Ancient snake wore green

illustration of ancient snake

Researchers suspect that a roughly 10-million-year-old snake once had a pattern of bright green and black pigments on its back, with yellow and pale brown coloration on its sides, fading into a creamy underbelly.  

Jim Robbins

An ancient snakeskin preserves signs of the bright green coloration of its wearer, researchers report online March 31 in Current Biology.

The fossilized skin of an 11.2-million- to 8.7-million-year-old snake from Spain contains remnants of pigment cells. By comparing the cells’ shapes and architectures with those of modern snakes, the researchers identified cellular structures linked to green, yellow, brown, black and creamy hues.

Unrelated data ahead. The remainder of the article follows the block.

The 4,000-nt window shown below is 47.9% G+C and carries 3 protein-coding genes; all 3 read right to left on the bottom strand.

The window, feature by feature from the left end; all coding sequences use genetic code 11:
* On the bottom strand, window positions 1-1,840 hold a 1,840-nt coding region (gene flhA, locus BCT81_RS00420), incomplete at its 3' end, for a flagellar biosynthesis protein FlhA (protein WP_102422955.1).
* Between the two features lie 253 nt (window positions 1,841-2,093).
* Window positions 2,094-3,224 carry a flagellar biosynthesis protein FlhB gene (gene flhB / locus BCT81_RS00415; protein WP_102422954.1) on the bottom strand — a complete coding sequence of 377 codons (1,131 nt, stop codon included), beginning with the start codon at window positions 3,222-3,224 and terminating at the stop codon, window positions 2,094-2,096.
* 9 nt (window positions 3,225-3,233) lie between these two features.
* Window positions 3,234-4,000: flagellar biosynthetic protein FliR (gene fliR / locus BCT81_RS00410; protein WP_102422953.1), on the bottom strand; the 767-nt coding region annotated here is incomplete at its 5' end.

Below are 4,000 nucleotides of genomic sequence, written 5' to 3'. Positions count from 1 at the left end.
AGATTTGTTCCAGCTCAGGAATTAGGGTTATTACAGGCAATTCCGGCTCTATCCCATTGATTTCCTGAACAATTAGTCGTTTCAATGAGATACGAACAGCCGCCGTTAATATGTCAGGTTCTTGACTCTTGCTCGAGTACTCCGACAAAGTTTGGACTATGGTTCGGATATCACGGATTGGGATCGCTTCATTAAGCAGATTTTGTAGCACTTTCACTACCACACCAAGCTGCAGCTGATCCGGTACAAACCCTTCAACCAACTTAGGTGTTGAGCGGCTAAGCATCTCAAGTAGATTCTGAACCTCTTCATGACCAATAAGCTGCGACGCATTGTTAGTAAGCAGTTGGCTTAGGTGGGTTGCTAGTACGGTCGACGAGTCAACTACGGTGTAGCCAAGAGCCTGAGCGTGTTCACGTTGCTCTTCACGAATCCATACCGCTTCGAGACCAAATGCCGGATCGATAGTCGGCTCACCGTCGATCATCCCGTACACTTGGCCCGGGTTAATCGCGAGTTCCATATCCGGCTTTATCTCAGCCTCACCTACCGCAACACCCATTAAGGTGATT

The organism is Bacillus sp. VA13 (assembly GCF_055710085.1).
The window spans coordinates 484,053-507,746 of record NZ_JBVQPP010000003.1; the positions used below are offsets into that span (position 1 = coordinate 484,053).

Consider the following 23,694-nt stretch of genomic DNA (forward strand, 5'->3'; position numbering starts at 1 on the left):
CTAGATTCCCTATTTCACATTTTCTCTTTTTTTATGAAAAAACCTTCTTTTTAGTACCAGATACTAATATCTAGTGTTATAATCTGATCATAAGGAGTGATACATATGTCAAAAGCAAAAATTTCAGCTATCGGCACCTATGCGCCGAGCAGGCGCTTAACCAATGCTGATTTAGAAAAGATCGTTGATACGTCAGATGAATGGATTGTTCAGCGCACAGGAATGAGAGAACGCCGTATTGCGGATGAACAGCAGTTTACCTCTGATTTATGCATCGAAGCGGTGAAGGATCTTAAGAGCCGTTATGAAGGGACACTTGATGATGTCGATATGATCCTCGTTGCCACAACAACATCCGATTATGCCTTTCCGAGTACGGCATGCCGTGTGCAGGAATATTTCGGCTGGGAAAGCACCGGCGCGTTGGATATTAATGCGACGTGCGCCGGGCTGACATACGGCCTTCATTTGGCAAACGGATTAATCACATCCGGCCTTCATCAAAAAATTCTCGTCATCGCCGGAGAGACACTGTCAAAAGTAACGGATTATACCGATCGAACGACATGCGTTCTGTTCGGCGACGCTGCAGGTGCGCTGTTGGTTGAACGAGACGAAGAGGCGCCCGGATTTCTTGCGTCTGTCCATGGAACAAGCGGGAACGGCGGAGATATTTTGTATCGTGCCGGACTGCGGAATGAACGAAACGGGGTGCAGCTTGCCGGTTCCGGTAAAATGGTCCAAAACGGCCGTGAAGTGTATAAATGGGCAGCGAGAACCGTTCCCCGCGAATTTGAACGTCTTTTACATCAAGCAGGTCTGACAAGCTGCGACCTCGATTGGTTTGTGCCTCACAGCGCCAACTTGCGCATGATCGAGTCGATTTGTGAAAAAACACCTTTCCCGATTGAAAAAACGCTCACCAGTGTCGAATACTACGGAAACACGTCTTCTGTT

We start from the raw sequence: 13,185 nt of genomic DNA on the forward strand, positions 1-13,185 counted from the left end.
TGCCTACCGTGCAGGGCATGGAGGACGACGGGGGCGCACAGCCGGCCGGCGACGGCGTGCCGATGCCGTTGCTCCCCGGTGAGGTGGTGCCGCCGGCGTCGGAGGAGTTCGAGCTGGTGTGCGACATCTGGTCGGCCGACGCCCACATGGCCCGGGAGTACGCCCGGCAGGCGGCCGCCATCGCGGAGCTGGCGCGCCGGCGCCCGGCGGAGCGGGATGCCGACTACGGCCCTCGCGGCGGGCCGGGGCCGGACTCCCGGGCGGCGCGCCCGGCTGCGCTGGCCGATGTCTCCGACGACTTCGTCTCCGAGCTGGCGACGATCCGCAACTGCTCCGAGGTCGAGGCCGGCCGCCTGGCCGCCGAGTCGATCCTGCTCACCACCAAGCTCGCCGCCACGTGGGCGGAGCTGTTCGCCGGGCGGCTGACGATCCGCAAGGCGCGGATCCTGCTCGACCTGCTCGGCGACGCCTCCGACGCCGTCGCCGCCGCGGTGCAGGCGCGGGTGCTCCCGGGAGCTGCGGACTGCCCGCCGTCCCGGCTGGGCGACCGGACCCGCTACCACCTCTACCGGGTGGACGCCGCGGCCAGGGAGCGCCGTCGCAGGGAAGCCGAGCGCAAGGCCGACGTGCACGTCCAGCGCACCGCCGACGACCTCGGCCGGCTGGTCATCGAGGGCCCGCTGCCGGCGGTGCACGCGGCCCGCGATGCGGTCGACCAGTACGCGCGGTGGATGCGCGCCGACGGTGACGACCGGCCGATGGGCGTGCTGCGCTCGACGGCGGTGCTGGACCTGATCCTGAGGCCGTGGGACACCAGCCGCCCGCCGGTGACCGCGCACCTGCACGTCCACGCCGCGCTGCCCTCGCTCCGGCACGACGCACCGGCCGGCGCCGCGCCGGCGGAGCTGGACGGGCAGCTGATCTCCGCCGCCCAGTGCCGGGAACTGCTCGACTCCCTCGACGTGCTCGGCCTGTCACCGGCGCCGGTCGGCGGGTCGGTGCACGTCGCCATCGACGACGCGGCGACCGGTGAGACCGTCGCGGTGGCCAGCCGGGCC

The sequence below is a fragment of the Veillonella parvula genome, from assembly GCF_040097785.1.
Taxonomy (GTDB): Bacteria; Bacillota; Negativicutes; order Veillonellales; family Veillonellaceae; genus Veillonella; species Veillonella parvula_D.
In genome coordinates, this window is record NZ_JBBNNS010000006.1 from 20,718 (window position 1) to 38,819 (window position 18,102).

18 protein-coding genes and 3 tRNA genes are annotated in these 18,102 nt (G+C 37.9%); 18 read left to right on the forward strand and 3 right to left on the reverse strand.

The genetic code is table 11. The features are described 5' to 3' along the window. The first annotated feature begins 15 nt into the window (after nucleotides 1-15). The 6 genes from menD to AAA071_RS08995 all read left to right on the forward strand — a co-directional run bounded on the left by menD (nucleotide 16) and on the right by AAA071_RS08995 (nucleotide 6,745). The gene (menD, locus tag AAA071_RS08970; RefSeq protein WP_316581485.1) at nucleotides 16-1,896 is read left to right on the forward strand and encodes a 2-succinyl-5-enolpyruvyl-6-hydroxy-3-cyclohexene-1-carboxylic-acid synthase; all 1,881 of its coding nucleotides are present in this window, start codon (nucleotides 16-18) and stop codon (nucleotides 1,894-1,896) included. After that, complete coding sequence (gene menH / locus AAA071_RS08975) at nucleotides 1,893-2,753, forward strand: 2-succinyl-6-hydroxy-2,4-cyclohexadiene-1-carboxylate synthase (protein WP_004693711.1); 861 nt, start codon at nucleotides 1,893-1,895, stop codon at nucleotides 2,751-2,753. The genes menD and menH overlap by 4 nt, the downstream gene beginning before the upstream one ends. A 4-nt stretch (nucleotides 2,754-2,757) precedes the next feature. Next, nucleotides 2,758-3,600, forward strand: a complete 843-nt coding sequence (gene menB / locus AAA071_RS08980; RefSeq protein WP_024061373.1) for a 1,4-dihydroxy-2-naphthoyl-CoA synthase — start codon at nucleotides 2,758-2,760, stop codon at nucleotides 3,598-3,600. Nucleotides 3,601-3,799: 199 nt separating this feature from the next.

Previous reconstructions of ancient colors have been limited to the reds, browns and blacks of melanin pigment, but this is an unusual case. Calcium phosphate in the rock allowed for exceptional preservation of the snake’s skin layers, opening the door to reconstructing green and yellow colors in the fossil record.

fossilized snake
Calcium phosphate preserved soft skin tissue in this fossilized snake. While previous color reconstruction research has focused on the reds and browns of melanin pigment cells, phosphorus may preserve additional types of pigment cell that degrade in other fossilization processes, researchers think. McNamara et al./Current Biology 2016

Helen Thompson is the multimedia editor. She has undergraduate degrees in biology and English from Trinity University and a master’s degree in science writing from Johns Hopkins University.

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